A pproximately 2,000 Christian families in Jordan have been reached with food.gives boxes filled with food aid from Barnabas Aid’s generous supporters. The recipients include Jordanian Christians and Christian refugees in Jordan from Yemen, Syria and Iraq. More than three million refugees currently live in Jordan, a huge number accounting for a third of the country’s population.
Jordan has been badly hit both by the ravages of the pandemic and the ongoing economic crisis. Villages and impoverished urban districts, as well as refugee communities, have not recovered from the effects of Covid and have struggled to make ends meet as prices of goods have soared and unemployment has risen.
The arrival of two 20-foot containers of aid sent from the UK has brought timely relief to Christians in Jordan struggling to provide for their families (the first of these was reported in our last issue – see Barnabas Aid January/February, p.5).
Prior to this two 40-foot food.gives containers – one from Australia and the other from the US – carried urgently needed food aid to hundreds of Christian families. A second 40-foot container carrying dried soup mix is now heading from the US to Jordan, with a third 20-foot container from the UK to follow.
The boxes contain dry food items provided by our generous supporters – rice, lentils, chickpeas, flour and salt. These basic items enable families to make nourishing meals. Our project partner in Jordan has been able to make use of the flour supplied through food.gives by working with bakeries in areas populated by refugees to provide good quality bread instead of the cheap, inferior bread they would otherwise have to rely on.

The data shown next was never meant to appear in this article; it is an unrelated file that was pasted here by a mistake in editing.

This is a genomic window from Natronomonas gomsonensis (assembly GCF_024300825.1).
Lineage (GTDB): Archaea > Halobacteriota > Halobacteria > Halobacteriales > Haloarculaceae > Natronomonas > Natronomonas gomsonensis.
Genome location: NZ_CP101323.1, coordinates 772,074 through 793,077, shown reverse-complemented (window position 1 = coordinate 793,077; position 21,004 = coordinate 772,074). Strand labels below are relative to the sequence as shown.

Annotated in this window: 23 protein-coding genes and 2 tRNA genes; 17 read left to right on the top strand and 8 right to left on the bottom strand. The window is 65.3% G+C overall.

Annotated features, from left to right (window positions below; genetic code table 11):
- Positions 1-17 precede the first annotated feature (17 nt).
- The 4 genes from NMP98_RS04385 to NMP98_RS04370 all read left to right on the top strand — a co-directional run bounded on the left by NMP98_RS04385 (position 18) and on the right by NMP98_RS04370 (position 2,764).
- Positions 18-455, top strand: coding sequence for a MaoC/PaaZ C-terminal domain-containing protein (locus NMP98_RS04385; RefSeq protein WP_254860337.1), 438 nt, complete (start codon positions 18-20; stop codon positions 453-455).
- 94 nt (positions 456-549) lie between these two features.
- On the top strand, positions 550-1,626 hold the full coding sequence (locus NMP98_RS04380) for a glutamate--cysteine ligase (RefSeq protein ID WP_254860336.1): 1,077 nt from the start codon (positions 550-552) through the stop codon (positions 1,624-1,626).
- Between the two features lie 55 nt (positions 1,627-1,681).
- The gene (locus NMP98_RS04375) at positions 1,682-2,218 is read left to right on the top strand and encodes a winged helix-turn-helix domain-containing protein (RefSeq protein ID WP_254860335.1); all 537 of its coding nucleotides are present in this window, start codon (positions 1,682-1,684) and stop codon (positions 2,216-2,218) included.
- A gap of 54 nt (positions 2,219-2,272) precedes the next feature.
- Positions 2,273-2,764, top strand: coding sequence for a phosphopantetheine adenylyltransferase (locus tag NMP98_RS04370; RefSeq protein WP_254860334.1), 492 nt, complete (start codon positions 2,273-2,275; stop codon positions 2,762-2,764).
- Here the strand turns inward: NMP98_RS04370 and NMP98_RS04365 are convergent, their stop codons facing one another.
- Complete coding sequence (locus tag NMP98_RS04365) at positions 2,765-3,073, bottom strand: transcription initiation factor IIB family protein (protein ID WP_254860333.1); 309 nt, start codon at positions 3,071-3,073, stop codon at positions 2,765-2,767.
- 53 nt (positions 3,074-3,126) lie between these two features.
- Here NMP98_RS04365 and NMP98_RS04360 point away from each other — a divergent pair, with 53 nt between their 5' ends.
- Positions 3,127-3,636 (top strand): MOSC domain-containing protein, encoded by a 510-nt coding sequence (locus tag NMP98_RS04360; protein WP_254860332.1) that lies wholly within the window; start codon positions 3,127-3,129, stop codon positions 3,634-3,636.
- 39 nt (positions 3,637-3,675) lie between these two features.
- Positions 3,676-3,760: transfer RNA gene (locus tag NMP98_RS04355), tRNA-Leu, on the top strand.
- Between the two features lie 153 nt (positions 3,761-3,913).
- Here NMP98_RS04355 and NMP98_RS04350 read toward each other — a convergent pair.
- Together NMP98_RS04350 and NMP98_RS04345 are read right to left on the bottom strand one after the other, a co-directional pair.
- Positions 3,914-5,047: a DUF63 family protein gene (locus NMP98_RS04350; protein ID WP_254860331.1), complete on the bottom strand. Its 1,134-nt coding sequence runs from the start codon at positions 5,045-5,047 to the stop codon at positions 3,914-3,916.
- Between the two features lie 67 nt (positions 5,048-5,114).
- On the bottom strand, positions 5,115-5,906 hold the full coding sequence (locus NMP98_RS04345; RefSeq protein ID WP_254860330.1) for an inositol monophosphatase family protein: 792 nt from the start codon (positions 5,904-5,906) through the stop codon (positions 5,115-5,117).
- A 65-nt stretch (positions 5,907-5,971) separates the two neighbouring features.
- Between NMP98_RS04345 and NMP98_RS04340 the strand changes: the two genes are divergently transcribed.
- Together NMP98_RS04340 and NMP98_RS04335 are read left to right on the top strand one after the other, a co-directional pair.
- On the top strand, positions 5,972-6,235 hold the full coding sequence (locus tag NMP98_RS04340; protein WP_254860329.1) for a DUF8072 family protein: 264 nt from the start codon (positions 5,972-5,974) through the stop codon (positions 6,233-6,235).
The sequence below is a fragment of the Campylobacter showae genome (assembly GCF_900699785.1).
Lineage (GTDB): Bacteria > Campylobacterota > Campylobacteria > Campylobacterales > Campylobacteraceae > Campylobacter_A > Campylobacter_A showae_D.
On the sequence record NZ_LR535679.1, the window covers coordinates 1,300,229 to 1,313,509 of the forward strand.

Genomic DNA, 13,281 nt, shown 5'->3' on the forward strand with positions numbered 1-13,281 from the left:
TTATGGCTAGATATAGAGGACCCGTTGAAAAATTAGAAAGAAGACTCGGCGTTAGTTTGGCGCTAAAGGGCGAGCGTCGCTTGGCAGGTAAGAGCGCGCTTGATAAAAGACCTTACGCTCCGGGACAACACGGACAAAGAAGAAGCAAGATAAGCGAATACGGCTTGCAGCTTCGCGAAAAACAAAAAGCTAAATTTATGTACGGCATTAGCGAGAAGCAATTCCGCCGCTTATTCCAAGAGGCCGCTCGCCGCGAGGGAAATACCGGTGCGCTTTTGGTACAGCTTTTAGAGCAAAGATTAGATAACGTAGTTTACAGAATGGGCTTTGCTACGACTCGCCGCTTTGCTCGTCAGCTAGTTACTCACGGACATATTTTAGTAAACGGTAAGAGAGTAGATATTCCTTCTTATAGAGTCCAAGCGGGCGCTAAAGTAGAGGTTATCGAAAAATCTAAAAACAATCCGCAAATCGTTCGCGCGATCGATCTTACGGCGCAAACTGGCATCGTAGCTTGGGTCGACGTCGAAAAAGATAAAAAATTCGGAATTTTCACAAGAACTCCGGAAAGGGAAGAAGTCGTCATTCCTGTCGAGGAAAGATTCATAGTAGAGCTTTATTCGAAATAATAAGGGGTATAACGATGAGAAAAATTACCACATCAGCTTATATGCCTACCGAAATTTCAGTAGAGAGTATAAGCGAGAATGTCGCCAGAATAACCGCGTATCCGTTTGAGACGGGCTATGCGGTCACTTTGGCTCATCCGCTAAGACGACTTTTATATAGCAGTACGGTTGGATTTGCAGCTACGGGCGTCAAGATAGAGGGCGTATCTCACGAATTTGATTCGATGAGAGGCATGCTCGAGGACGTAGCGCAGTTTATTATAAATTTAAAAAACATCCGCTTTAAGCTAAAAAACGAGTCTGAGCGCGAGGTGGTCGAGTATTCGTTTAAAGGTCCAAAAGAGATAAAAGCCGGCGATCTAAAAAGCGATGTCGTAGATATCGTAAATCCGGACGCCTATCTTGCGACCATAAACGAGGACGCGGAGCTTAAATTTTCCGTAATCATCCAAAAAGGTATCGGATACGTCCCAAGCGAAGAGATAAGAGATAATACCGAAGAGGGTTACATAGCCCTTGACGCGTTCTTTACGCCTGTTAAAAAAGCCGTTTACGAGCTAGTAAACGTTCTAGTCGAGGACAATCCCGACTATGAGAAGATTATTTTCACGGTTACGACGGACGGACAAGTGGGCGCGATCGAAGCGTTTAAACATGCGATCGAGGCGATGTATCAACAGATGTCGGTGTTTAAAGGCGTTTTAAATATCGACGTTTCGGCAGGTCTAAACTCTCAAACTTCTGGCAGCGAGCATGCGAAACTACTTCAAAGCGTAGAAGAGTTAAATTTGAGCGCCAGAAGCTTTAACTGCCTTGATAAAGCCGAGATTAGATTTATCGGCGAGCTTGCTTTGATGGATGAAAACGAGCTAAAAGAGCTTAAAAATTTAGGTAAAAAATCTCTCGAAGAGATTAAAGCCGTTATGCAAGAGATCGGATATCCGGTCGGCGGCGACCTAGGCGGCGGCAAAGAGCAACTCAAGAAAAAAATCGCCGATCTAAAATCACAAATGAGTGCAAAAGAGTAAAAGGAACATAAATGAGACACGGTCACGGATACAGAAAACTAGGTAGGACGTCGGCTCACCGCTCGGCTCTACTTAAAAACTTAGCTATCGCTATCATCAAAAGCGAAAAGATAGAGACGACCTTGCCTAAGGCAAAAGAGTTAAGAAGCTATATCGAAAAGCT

Sixty families in the growing community of refugees from Yemen near Amman, Jordan’s capital, are among the grateful recipients. Some of the Yemenis became Christians before fleeing the conflict and persecution in their country, but a larger percentage have come to faith in Christ since arriving in Jordan. The community has grown in numbers and faith in recent years.
Around 200 Iraqi Christian families attending two churches also received food.gives boxes. Aid was also directed to all the families in four predominantly Christian villages in the south of Jordan, near Karak.
The aid was most gratefully received as refugees are not allowed to work and the majority of Christian refugees rely solely on aid from churches and NGOs. Jordanian Christians are also struggling to find employment.
“They were very thankful and send their prayers for the sending families and organisation,” our project partner reports.
Distribution was made through local churches. Our partner commented on the strong links established to maintain food security for the families affected. “We give praise for all the churches that are willing to host refugees and work with us to provide aid to them,” he says, “and the families who are willing to share their painful stories and continue to demonstrate strong faith in God’s enduring love.”